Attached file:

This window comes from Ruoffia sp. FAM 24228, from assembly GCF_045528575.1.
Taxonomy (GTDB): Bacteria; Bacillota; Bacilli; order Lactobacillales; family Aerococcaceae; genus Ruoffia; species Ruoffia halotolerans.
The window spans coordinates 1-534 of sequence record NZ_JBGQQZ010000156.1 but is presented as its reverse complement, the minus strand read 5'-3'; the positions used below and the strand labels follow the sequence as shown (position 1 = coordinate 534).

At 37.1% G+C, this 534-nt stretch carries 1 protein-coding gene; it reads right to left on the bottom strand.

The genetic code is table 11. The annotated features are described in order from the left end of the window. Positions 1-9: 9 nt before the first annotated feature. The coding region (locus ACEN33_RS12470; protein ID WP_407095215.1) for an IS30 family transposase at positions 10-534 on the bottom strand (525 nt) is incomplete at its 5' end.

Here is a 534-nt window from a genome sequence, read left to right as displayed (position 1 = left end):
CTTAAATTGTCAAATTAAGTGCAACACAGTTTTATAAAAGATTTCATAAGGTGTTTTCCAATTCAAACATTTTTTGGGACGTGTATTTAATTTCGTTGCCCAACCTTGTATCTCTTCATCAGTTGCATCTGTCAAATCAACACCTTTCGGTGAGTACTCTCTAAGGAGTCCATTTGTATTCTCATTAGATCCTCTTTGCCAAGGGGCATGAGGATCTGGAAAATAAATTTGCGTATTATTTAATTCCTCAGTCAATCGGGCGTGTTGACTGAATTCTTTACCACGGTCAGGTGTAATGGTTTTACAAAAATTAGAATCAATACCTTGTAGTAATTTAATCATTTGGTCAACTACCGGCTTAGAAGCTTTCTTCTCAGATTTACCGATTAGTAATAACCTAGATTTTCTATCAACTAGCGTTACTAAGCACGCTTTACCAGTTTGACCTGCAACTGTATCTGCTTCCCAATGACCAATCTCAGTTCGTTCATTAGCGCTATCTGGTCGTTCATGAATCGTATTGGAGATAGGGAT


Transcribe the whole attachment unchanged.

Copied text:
This window comes from Ruoffia sp. FAM 24228, from assembly GCF_045528575.1.
Taxonomy (GTDB): Bacteria; Bacillota; Bacilli; order Lactobacillales; family Aerococcaceae; genus Ruoffia; species Ruoffia halotolerans.
The window spans coordinates 1-534 of sequence record NZ_JBGQQZ010000156.1 but is presented as its reverse complement, the minus strand read 5'-3'; the positions used below and the strand labels follow the sequence as shown (position 1 = coordinate 534).

At 37.1% G+C, this 534-nt stretch carries 1 protein-coding gene; it reads right to left on the bottom strand.

The genetic code is table 11. The annotated features are described in order from the left end of the window. Positions 1-9: 9 nt before the first annotated feature. The coding region (locus ACEN33_RS12470; protein ID WP_407095215.1) for an IS30 family transposase at positions 10-534 on the bottom strand (525 nt) is incomplete at its 5' end.

Here is a 534-nt window from a genome sequence, read left to right as displayed (position 1 = left end):
CTTAAATTGTCAAATTAAGTGCAACACAGTTTTATAAAAGATTTCATAAGGTGTTTTCCAATTCAAACATTTTTTGGGACGTGTATTTAATTTCGTTGCCCAACCTTGTATCTCTTCATCAGTTGCATCTGTCAAATCAACACCTTTCGGTGAGTACTCTCTAAGGAGTCCATTTGTATTCTCATTAGATCCTCTTTGCCAAGGGGCATGAGGATCTGGAAAATAAATTTGCGTATTATTTAATTCCTCAGTCAATCGGGCGTGTTGACTGAATTCTTTACCACGGTCAGGTGTAATGGTTTTACAAAAATTAGAATCAATACCTTGTAGTAATTTAATCATTTGGTCAACTACCGGCTTAGAAGCTTTCTTCTCAGATTTACCGATTAGTAATAACCTAGATTTTCTATCAACTAGCGTTACTAAGCACGCTTTACCAGTTTGACCTGCAACTGTATCTGCTTCCCAATGACCAATCTCAGTTCGTTCATTAGCGCTATCTGGTCGTTCATGAATCGTATTGGAGATAGGGAT